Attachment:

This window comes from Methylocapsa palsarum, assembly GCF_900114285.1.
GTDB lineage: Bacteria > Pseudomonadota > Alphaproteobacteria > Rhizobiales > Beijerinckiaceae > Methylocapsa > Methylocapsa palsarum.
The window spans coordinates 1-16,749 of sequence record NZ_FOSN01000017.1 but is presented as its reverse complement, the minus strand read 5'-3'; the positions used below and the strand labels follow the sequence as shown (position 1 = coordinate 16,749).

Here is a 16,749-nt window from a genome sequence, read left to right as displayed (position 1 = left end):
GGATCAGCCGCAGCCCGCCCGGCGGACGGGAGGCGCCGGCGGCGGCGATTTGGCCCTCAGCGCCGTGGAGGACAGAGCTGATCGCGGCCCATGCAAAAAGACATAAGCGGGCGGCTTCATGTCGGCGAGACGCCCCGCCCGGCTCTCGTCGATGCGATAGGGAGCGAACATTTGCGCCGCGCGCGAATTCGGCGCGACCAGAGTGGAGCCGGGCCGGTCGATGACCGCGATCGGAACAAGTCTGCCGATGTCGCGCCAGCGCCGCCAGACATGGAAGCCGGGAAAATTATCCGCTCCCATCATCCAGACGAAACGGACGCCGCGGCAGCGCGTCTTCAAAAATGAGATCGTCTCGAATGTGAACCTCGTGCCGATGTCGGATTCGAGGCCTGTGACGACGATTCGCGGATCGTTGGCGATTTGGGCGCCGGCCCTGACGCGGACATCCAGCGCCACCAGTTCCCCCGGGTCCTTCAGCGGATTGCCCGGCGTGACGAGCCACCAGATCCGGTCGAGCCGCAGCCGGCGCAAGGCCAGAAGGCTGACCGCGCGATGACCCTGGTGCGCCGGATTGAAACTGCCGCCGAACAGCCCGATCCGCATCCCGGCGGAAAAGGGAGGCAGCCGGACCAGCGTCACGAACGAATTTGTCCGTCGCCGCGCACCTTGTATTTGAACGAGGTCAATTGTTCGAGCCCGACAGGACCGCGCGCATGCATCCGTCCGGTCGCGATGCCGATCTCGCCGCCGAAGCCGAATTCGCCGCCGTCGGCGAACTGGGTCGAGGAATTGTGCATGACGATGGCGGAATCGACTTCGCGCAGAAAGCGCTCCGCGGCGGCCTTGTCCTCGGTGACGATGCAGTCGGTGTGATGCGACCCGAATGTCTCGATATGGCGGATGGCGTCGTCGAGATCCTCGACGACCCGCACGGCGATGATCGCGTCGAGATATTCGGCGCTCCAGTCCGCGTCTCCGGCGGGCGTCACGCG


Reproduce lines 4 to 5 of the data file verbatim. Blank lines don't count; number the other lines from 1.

Here is a 16,749-nt window from a genome sequence, read left to right as displayed (position 1 = left end):
GGATCAGCCGCAGCCCGCCCGGCGGACGGGAGGCGCCGGCGGCGGCGATTTGGCCCTCAGCGCCGTGGAGGACAGAGCTGATCGCGGCCCATGCAAAAAGACATAAGCGGGCGGCTTCATGTCGGCGAGACGCCCCGCCCGGCTCTCGTCGATGCGATAGGGAGCGAACATTTGCGCCGCGCGCGAATTCGGCGCGACCAGAGTGGAGCCGGGCCGGTCGATGACCGCGATCGGAACAAGTCTGCCGATGTCGCGCCAGCGCCGCCAGACATGGAAGCCGGGAAAATTATCCGCTCCCATCATCCAGACGAAACGGACGCCGCGGCAGCGCGTCTTCAAAAATGAGATCGTCTCGAATGTGAACCTCGTGCCGATGTCGGATTCGAGGCCTGTGACGACGATTCGCGGATCGTTGGCGATTTGGGCGCCGGCCCTGACGCGGACATCCAGCGCCACCAGTTCCCCCGGGTCCTTCAGCGGATTGCCCGGCGTGACGAGCCACCAGATCCGGTCGAGCCGCAGCCGGCGCAAGGCCAGAAGGCTGACCGCGCGATGACCCTGGTGCGCCGGATTGAAACTGCCGCCGAACAGCCCGATCCGCATCCCGGCGGAAAAGGGAGGCAGCCGGACCAGCGTCACGAACGAATTTGTCCGTCGCCGCGCACCTTGTATTTGAACGAGGTCAATTGTTCGAGCCCGACAGGACCGCGCGCATGCATCCGTCCGGTCGCGATGCCGATCTCGCCGCCGAAGCCGAATTCGCCGCCGTCGGCGAACTGGGTCGAGGAATTGTGCATGACGATGGCGGAATCGACTTCGCGCAGAAAGCGCTCCGCGGCGGCCTTGTCCTCGGTGACGATGCAGTCGGTGTGATGCGACCCGAATGTCTCGATATGGCGGATGGCGTCGTCGAGATCCTCGACGACCCGCACGGCGATGATCGCGTCGAGATATTCGGCGCTCCAGTCCGCGTCTCCGGCGGGCGTCACGCG